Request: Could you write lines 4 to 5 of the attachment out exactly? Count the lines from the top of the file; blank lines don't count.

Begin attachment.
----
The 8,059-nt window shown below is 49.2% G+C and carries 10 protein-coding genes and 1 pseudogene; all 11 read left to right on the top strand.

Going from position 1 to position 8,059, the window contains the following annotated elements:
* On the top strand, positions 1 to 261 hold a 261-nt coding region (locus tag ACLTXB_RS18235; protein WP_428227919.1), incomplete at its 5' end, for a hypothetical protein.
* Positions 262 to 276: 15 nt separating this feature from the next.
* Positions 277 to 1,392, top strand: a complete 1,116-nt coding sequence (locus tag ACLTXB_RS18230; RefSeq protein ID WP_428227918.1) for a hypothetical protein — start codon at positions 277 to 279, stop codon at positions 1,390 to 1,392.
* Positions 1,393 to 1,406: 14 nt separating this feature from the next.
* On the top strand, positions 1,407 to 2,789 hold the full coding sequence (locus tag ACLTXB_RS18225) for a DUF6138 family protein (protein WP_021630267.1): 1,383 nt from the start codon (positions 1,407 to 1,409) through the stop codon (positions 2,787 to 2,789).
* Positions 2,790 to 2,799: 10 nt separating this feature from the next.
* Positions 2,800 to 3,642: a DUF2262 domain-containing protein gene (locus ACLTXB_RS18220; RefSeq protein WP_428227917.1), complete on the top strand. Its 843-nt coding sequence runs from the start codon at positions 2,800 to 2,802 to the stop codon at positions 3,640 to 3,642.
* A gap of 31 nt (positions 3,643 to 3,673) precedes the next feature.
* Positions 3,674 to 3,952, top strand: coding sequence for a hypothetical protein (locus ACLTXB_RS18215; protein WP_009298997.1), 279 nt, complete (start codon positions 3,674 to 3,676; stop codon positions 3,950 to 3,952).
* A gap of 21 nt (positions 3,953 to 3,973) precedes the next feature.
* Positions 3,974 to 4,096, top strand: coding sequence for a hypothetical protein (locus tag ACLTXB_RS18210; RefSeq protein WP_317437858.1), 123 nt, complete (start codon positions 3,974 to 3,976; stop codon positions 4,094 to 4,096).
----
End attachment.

* Positions 262 to 276: 15 nt separating this feature from the next.
* Positions 277 to 1,392, top strand: a complete 1,116-nt coding sequence (locus tag ACLTXB_RS18230; RefSeq protein ID WP_428227918.1) for a hypothetical protein — start codon at positions 277 to 279, stop codon at positions 1,390 to 1,392.